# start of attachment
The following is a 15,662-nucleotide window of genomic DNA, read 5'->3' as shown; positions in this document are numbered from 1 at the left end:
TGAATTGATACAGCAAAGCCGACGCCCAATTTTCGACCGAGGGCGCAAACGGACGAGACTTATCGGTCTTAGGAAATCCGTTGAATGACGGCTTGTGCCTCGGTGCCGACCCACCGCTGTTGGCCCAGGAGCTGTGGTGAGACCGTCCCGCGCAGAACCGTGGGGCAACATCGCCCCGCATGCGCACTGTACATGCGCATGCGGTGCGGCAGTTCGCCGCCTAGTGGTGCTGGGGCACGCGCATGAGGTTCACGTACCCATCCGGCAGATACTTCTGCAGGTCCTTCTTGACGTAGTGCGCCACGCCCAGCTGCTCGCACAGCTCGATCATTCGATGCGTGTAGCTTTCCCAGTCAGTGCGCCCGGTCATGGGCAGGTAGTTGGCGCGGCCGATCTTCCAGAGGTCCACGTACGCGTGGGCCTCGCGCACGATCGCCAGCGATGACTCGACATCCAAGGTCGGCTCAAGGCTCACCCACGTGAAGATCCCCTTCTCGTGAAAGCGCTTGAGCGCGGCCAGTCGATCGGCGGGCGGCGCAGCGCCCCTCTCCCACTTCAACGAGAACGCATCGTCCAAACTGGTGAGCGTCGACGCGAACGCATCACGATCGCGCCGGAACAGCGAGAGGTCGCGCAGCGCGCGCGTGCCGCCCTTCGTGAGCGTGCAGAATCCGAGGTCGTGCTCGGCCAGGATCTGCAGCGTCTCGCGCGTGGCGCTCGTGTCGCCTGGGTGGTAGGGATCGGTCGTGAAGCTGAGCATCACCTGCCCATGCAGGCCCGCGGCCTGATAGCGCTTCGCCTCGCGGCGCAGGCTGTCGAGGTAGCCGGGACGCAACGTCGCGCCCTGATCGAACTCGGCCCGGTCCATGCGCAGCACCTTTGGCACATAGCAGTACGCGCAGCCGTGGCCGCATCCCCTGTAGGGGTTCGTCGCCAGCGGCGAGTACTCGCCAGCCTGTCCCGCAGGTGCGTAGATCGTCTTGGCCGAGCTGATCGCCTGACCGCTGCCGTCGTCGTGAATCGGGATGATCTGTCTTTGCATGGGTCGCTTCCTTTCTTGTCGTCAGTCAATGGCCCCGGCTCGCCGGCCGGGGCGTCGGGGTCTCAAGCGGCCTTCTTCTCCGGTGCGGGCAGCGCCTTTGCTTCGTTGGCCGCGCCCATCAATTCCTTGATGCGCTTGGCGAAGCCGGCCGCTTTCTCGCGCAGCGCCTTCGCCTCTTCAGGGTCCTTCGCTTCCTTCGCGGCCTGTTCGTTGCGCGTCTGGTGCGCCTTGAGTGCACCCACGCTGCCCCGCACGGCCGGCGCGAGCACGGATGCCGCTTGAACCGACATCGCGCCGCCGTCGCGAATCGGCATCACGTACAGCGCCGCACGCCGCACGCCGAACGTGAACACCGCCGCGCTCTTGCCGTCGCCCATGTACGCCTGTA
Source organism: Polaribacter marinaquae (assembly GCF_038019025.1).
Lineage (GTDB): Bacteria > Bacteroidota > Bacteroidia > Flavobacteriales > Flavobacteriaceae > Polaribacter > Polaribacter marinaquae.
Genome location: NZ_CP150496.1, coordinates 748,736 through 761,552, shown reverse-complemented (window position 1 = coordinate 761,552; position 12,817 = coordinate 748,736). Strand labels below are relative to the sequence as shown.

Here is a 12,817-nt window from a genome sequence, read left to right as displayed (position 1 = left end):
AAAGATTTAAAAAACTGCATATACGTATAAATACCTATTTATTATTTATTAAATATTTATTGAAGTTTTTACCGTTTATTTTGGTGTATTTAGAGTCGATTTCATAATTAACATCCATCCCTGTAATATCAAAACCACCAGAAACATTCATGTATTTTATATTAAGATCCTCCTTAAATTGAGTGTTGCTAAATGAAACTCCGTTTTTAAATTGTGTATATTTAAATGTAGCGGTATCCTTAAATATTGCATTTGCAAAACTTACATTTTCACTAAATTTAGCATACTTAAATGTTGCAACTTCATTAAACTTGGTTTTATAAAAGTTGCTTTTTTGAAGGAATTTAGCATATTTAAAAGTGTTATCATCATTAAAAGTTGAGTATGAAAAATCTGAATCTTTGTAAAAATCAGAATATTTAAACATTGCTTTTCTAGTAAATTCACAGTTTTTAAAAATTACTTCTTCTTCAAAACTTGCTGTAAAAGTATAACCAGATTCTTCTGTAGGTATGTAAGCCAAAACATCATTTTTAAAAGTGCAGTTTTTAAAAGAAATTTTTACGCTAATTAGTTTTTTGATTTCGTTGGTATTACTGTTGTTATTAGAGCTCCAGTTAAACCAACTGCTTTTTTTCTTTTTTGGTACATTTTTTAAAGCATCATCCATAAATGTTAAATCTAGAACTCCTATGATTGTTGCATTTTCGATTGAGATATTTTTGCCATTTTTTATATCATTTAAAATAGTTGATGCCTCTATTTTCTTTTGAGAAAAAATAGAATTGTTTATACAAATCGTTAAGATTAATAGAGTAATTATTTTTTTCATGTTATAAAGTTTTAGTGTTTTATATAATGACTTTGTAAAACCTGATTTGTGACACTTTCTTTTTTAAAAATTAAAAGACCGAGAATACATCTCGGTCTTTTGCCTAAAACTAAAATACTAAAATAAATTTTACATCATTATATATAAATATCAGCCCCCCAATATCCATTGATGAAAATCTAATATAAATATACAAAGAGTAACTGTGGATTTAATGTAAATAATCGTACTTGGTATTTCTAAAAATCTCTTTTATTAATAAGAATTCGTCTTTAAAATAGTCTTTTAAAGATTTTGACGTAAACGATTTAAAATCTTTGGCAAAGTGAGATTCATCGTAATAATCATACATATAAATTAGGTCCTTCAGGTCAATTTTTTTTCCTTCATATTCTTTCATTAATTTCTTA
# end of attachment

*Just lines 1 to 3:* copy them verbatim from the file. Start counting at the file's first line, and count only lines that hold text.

The following is a 15,662-nucleotide window of genomic DNA, read 5'->3' as shown; positions in this document are numbered from 1 at the left end:
TGAATTGATACAGCAAAGCCGACGCCCAATTTTCGACCGAGGGCGCAAACGGACGAGACTTATCGGTCTTAGGAAATCCGTTGAATGACGGCTTGTGCCTCGGTGCCGACCCACCGCTGTTGGCCCAGGAGCTGTGGTGAGACCGTCCCGCGCAGAACCGTGGGGCAACATCGCCCCGCATGCGCACTGTACATGCGCATGCGGTGCGGCAGTTCGCCGCCTAGTGGTGCTGGGGCACGCGCATGAGGTTCACGTACCCATCCGGCAGATACTTCTGCAGGTCCTTCTTGACGTAGTGCGCCACGCCCAGCTGCTCGCACAGCTCGATCATTCGATGCGTGTAGCTTTCCCAGTCAGTGCGCCCGGTCATGGGCAGGTAGTTGGCGCGGCCGATCTTCCAGAGGTCCACGTACGCGTGGGCCTCGCGCACGATCGCCAGCGATGACTCGACATCCAAGGTCGGCTCAAGGCTCACCCACGTGAAGATCCCCTTCTCGTGAAAGCGCTTGAGCGCGGCCAGTCGATCGGCGGGCGGCGCAGCGCCCCTCTCCCACTTCAACGAGAACGCATCGTCCAAACTGGTGAGCGTCGACGCGAACGCATCACGATCGCGCCGGAACAGCGAGAGGTCGCGCAGCGCGCGCGTGCCGCCCTTCGTGAGCGTGCAGAATCCGAGGTCGTGCTCGGCCAGGATCTGCAGCGTCTCGCGCGTGGCGCTCGTGTCGCCTGGGTGGTAGGGATCGGTCGTGAAGCTGAGCATCACCTGCCCATGCAGGCCCGCGGCCTGATAGCGCTTCGCCTCGCGGCGCAGGCTGTCGAGGTAGCCGGGACGCAACGTCGCGCCCTGATCGAACTCGGCCCGGTCCATGCGCAGCACCTTTGGCACATAGCAGTACGCGCAGCCGTGGCCGCATCCCCTGTAGGGGTTCGTCGCCAGCGGCGAGTACTCGCCAGCCTGTCCCGCAGGTGCGTAGATCGTCTTGGCCGAGCTGATCGCCTGACCGCTGCCGTCGTCGTGAATCGGGATGATCTGTCTTTGCATGGGTCGCTTCCTTTCTTGTCGTCAGTCAATGGCCCCGGCTCGCCGGCCGGGGCGTCGGGGTCTCAAGCGGCCTTCTTCTCCGGTGCGGGCAGCGCCTTTGCTTCGTTGGCCGCGCCCATCAATTCCTTGATGCGCTTGGCGAAGCCGGCCGCTTTCTCGCGCAGCGCCTTCGCCTCTTCAGGGTCCTTCGCTTCCTTCGCGGCCTGTTCGTTGCGCGTCTGGTGCGCCTTGAGTGCACCCACGCTGCCCCGCACGGCCGGCGCGAGCACGGATGCCGCTTGAACCGACATCGCGCCGCCGTCGCGAATCGGCATCACGTACAGCGCCGCACGCCGCACGCCGAACGTGAACACCGCCGCGCTCTTGCCGTCGCCCATGTACGCCTGTA
Source organism: Polaribacter marinaquae (assembly GCF_038019025.1).